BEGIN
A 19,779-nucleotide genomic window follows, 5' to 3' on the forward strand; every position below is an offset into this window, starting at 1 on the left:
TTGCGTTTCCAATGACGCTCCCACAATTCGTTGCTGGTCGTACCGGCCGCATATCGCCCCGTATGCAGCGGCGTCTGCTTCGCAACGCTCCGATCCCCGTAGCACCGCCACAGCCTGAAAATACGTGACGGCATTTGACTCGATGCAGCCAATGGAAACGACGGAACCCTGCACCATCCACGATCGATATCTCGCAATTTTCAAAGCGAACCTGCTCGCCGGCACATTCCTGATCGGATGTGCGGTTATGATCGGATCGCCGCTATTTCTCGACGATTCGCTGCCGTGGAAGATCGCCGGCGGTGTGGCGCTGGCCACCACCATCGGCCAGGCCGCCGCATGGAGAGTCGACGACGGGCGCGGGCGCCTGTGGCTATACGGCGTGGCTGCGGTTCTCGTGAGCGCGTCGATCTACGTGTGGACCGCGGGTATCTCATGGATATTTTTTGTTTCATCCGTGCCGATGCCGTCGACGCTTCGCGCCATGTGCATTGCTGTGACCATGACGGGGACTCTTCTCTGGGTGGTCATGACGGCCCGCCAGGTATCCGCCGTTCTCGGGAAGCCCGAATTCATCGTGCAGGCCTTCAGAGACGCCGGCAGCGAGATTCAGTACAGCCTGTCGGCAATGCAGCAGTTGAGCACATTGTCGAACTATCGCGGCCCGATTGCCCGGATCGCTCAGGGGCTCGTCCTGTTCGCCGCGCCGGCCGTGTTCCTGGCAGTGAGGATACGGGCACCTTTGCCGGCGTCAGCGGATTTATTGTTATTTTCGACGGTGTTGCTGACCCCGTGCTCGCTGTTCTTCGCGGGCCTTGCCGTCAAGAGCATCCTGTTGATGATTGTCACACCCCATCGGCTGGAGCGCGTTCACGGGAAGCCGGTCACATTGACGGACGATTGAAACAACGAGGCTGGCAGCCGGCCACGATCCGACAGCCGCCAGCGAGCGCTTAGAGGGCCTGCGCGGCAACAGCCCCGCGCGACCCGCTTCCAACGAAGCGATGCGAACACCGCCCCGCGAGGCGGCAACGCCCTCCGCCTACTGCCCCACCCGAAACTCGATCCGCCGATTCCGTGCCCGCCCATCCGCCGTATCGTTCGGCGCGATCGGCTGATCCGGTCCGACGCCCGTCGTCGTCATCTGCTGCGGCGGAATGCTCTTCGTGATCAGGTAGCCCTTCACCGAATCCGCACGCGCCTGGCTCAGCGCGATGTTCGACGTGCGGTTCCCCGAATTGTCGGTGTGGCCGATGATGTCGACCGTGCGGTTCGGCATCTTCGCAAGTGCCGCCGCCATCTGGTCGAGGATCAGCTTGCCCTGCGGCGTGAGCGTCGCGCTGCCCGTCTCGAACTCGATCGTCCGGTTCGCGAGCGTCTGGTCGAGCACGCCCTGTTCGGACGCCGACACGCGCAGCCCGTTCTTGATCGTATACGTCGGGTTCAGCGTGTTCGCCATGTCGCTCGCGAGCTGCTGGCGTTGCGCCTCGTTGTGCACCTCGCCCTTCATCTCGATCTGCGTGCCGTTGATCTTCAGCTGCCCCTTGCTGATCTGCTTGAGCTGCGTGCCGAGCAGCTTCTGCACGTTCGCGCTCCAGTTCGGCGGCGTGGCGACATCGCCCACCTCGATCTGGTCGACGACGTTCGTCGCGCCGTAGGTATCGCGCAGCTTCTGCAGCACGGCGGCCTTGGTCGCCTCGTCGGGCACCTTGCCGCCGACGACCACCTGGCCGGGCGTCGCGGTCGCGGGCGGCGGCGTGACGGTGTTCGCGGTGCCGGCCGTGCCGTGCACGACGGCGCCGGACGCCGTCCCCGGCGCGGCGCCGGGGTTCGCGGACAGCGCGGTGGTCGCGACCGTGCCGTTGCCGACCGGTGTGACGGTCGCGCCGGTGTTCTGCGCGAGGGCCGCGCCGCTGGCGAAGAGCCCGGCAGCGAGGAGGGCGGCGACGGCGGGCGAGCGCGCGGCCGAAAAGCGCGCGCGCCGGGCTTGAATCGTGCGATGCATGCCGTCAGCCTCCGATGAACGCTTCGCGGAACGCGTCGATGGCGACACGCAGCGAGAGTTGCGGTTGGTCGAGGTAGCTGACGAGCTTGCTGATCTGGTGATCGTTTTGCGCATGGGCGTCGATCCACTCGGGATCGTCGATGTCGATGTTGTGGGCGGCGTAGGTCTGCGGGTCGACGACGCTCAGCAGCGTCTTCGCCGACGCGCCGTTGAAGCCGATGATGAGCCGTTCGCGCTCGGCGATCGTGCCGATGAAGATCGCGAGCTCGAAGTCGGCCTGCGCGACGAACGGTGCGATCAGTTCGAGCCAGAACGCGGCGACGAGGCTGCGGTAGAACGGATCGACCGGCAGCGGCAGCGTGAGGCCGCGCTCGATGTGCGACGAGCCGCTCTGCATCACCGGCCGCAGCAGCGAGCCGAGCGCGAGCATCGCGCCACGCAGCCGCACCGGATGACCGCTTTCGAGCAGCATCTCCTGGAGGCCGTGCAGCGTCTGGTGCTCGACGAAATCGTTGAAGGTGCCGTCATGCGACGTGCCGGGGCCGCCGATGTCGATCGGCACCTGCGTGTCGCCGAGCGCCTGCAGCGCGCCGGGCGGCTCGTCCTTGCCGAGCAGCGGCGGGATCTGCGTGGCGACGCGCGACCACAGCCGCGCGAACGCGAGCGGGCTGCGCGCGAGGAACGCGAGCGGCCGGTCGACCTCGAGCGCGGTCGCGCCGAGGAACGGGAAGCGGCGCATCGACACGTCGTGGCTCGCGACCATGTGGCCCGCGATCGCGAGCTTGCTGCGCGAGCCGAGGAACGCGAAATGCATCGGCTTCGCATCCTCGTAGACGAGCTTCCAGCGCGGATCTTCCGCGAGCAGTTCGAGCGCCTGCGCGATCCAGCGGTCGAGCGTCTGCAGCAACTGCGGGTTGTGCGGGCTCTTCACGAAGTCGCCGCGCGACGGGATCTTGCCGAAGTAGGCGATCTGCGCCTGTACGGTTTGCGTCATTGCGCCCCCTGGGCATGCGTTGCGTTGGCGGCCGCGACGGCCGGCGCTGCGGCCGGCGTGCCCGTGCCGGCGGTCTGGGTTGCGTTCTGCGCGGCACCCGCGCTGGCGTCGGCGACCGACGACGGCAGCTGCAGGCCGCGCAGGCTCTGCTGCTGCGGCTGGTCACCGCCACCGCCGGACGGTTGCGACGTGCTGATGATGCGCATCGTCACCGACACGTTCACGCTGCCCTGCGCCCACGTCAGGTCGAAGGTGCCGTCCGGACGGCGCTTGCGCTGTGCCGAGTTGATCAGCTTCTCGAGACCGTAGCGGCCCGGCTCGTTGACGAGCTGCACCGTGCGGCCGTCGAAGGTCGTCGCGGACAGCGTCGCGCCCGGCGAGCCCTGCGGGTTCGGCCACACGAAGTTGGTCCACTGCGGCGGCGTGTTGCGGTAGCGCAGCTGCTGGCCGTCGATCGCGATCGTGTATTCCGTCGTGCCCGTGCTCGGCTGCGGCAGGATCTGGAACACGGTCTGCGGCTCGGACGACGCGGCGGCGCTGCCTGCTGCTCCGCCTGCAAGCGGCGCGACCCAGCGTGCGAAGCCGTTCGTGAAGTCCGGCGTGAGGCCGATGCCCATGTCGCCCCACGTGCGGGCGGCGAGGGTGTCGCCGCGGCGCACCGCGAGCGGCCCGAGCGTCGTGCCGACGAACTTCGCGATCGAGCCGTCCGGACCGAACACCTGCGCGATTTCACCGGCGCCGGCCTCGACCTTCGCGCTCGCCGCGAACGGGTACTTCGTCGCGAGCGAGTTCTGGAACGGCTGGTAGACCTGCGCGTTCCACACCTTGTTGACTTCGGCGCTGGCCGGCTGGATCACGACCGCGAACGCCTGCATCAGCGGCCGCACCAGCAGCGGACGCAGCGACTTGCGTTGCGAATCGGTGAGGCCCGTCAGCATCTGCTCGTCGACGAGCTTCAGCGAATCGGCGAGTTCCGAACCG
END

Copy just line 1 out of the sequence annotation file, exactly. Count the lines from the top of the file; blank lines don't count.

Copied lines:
A 19,779-nucleotide genomic window follows, 5' to 3' on the forward strand; every position below is an offset into this window, starting at 1 on the left: